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Degrees and jobs

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Replies to: Degrees and jobs

  • MaineLonghornMaineLonghorn Super Moderator Posts: 30,994 Super Moderator
    BS in Architectural Engineering (the engineering of buildings - I didn't go Civil Engineering because I wasn't interested in roads, drainage, etc.).

    MS in Engineering

    Worked for a few design firms as a structural engineer. My husband (also a structural engineer - we met in grad school) and I started our own company in 1999. We run it out of our home. It's a good field, but does cycle with the economy so some years are lean and some years (like this one) are crazy busy.
  • beth's mombeth's mom Registered User Posts: 3,357 Senior Member
    BS in Accounting, Economics and Finance (triple major)
    JD

    Worked in Big Law, doing mostly commercial real estate and real estate finance, for 15+ years, then moved to the business side doing commercial real estate finance and securitization for a large international financial institution.
  • Seniors.yikes.usSeniors.yikes.us Registered User Posts: 160 Junior Member
    @wis75 @intparent Thank you for your suggestions. This was partly prompted because I think there's some jobs you'll never hear about til someone tells you--for example, one of my brother's friends now has a job essentially calculating the most cost effective routes for things to go and how after a certain mileage you have to consider the curvature of the earth etc.
    Thank you all for telling me about these paths ^^
  • tutumom2001tutumom2001 Registered User Posts: 526 Member
    "I think there's some jobs you'll never hear about til someone tells you"

    I also keep hearing that most of the jobs that will need to be filled in 5-10 years don't even exist yet.
  • wis75wis75 Registered User Posts: 12,247 Senior Member
    edited May 17
    I am reminded of a years ago conversation a college friend, fellow woman chemistry major, and I had. I went medical, she went PhD. Both of us wondered if perhaps we should have gone the other's route. Too late now (60+ age and not interested in the onerous paths).

    So many possibilities, there isn't enough time in a day/week... to do everything. Get the career center testing to find out compatible areas and take it from there. You will always be so much more than your career. We all have many facets and make use of one or more to make our living. That doesn't mean we can't change or have other interests. You see it in the many ways to do things. Oh- and we old people can always have regrets about the road not taken or realize life just happens for the journey we are on.

    Boy, am I being philosophical here. Need to quit.
  • booboojrbooboojr Registered User Posts: 56 Junior Member
    Undergrad - Economics
    JD

    I work for a film studio in a division that license films to exhibitors in North America. I don't use any economics and I'm not a practicing lawyer. My career longevity is a function of my social skills and ability to laugh and make people laugh. I tell my two children that they should strive to get good grades and go to good universities but equally important is to get along with people and have interesting things to say.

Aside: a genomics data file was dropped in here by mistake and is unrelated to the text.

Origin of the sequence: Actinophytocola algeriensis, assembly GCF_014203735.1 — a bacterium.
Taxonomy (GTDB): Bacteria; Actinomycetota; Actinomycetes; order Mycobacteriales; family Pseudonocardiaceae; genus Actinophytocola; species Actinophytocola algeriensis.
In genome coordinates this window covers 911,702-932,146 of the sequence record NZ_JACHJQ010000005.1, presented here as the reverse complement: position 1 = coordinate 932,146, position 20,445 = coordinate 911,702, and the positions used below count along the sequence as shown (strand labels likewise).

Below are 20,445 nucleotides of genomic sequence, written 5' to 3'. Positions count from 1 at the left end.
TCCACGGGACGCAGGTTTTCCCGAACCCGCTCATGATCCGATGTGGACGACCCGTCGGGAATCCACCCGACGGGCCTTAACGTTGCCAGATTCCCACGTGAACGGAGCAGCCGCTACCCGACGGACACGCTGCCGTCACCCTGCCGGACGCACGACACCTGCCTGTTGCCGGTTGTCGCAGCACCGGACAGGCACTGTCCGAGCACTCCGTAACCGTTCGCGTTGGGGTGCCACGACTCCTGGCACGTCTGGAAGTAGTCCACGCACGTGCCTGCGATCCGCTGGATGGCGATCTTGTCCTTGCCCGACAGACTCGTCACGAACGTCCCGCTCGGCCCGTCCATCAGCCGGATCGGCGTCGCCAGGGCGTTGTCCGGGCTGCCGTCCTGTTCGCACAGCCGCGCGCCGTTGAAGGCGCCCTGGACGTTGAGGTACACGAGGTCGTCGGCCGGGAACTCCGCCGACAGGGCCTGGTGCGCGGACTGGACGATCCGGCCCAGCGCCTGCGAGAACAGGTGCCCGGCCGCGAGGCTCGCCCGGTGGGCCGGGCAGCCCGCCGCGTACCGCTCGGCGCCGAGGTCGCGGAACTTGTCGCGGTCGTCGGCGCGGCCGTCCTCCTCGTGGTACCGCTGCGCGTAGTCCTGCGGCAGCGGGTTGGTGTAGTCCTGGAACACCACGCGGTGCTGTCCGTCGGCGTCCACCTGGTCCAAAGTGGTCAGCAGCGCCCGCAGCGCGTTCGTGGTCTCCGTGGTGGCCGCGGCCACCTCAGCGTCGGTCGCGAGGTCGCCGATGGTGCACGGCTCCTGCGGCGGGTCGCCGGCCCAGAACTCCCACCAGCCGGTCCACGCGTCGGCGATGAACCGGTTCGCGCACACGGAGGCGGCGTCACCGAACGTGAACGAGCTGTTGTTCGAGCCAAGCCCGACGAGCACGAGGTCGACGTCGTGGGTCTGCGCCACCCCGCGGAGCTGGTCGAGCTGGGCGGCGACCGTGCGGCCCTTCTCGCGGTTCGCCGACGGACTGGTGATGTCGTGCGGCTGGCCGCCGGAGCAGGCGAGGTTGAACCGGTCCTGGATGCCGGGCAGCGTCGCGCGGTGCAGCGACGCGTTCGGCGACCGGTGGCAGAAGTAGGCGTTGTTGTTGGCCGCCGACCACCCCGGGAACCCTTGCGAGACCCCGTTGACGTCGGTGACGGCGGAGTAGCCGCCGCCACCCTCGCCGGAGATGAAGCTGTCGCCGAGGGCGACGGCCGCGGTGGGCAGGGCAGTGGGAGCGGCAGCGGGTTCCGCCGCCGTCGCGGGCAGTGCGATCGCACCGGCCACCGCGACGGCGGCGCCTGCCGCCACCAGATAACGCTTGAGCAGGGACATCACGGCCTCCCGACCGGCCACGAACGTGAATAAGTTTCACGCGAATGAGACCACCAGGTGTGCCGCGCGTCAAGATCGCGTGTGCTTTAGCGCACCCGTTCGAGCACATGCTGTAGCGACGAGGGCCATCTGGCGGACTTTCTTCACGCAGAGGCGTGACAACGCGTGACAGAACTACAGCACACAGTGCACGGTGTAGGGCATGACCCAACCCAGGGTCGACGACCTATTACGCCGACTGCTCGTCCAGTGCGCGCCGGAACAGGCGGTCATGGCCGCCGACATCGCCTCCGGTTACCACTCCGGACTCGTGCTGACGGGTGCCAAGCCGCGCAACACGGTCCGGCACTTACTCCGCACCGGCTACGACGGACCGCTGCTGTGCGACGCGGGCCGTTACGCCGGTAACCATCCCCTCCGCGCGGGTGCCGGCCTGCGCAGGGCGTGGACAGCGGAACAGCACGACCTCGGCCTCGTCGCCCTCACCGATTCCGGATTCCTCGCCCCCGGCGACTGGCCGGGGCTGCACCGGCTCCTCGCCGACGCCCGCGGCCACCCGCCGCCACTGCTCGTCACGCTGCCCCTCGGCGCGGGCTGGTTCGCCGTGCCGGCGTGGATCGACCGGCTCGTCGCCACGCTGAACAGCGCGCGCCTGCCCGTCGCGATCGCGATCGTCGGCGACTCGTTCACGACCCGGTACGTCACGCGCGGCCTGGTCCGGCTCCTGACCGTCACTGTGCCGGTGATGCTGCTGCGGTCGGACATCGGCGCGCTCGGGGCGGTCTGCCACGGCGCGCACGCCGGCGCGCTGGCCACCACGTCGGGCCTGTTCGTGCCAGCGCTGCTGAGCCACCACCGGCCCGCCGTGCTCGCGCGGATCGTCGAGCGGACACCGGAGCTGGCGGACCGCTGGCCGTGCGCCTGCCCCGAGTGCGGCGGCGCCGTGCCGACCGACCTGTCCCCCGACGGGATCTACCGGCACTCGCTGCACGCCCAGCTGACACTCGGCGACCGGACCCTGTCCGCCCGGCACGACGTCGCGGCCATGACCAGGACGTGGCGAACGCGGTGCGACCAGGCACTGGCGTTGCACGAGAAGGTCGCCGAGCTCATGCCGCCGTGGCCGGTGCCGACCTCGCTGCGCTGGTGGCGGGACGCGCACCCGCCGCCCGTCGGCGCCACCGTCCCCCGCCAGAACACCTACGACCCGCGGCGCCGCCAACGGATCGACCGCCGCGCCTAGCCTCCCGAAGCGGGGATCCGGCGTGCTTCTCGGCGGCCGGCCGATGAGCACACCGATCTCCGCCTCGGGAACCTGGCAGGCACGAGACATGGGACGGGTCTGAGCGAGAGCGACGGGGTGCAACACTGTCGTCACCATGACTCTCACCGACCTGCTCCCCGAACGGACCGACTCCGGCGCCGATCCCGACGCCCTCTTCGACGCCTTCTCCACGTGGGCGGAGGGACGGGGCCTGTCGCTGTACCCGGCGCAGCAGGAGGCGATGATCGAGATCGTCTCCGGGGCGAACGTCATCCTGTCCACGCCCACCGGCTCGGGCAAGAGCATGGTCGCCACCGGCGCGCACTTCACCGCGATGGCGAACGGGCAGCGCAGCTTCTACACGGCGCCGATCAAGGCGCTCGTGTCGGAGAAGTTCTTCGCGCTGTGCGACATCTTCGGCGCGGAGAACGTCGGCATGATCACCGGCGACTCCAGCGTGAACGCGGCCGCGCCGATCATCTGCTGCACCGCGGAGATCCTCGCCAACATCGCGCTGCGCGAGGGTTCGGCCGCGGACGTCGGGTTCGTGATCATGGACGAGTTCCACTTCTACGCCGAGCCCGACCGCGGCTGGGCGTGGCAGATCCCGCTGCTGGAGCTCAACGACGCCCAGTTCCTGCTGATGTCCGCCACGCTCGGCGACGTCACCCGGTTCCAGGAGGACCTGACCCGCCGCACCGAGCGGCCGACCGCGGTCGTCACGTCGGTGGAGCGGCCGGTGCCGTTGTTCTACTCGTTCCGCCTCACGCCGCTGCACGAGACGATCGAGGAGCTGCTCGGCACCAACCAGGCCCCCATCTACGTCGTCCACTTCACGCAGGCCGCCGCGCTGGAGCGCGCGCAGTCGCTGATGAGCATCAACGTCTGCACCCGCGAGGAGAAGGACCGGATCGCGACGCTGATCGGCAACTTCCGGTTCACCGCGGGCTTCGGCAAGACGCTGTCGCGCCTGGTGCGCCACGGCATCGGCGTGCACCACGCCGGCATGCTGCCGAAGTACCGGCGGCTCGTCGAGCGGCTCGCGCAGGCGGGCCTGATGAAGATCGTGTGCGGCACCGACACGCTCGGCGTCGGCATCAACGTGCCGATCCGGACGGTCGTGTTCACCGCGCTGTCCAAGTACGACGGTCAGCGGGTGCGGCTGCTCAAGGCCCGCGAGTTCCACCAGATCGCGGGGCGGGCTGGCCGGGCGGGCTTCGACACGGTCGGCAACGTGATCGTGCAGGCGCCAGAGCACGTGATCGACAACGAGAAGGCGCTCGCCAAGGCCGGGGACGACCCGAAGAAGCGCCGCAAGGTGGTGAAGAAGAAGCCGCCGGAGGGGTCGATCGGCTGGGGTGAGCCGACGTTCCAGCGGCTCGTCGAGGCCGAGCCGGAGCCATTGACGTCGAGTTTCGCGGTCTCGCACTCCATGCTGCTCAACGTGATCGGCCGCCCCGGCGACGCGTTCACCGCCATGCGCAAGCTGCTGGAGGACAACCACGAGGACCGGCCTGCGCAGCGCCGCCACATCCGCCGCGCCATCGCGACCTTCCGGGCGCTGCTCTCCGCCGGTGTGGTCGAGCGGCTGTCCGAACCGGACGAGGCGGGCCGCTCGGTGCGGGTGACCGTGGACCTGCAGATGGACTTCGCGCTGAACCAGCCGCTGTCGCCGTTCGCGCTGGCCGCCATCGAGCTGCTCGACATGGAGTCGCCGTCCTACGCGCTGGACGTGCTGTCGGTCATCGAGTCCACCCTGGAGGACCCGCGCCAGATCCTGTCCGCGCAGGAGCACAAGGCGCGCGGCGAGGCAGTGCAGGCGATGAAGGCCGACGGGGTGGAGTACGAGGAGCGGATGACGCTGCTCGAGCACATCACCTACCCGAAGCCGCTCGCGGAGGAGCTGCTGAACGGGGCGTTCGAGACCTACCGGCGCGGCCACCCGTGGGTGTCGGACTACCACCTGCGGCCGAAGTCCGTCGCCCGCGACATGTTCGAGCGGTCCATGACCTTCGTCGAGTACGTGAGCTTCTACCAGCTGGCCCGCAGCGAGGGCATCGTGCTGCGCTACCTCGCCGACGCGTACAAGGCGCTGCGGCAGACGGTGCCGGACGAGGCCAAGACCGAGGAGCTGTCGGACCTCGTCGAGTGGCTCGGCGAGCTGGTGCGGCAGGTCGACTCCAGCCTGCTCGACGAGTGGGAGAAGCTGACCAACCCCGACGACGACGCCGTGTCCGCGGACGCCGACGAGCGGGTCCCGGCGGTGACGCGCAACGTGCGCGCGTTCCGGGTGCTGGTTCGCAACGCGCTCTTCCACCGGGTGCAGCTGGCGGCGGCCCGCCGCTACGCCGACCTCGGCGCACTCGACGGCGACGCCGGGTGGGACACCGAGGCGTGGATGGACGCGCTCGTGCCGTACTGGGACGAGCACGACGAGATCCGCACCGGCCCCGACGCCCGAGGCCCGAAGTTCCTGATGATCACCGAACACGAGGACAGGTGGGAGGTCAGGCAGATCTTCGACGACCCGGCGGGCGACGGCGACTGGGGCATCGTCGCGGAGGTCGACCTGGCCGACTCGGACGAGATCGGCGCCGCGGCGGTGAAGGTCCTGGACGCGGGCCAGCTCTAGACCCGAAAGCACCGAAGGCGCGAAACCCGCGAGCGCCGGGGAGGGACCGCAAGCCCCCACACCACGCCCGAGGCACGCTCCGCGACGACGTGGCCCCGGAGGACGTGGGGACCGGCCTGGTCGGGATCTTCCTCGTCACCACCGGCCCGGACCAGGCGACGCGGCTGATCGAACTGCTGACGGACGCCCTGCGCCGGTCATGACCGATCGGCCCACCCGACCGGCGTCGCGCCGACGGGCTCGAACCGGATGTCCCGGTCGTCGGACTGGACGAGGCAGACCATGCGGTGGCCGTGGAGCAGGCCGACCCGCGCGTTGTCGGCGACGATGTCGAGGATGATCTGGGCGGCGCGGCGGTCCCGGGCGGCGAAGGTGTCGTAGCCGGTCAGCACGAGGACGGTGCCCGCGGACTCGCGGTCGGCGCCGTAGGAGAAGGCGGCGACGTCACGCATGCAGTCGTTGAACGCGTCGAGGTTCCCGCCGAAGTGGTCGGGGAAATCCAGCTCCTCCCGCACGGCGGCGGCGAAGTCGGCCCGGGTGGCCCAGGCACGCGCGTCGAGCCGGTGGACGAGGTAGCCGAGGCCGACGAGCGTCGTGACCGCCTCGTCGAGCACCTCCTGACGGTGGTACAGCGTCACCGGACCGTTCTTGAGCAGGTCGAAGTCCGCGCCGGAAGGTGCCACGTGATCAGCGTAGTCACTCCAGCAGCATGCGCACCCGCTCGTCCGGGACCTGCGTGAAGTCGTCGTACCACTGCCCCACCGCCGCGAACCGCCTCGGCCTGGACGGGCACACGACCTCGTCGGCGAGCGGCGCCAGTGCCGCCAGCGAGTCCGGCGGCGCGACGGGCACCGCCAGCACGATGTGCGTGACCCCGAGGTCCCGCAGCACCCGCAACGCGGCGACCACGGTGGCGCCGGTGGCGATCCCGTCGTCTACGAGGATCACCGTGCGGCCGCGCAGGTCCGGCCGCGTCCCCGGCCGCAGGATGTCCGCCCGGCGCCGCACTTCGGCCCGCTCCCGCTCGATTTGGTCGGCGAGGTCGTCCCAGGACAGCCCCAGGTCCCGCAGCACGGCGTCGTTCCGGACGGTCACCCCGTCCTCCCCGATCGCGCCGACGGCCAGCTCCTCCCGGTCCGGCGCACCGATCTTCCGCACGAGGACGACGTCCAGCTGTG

• TQfromtheUTQfromtheU Registered User Posts: 874 Member
    BA News/Editorial Communication, minors in Eng, Mkt
    MBA - Finance/Accounting with an additional concentration of courses in statistics
    Formal Bank Credit Training program

    I wanted to write editorials for the NY Times or travel the world with Associated Press. Interned at the college Public Affairs office and got my articles published. I was offered a perm job there, but I graduated, married and moved to an area experiencing a severe economic crash.

    First current career job out of college - P/T bank teller/acting vault teller, while I continued to look for writing jobs. Decided I was good at banking, went to grad school at night and have been in banking for more than 30 yr., in various professional positions in treasury, credit, corporate trust, credit audit, portfolio management, lending, loan underwriting, etc.

    The formal bank credit training opens doors, like being a CPA for an accountant. It is expected.

    Current: credit admin depart. My position provides an excellent view of the whole company where I analyze and assess credit risk.

    I love banking. My credit training classmates are bank presidents, investment fund managers, lenders, business owners, small business CFOs.
  • b1ggreencab1ggreenca Registered User Posts: 445 Member
    edited May 20
    B.A. in Political Science and M.A. in Public Policy Studies
    I am now a prospect researcher, a job I never knew existed until it fell into my lap many years ago. I help nonprofits find good donor prospects for their fundraising efforts. An essential but definitely behind-the-scenes position of the fundraising world! It really capitalizes on my research and writing skills, and I find it fascinating to contemplate the psychology of philanthropy. Who knew?
  • mackinawmackinaw Registered User Posts: 2,600 Senior Member
    edited May 20
    B.A. in Political Science.
    M.A., Ph.D. in Political Science (Certificate in Russian Area Studies).
    Career in academia -- research and teaching.
    Now retired.
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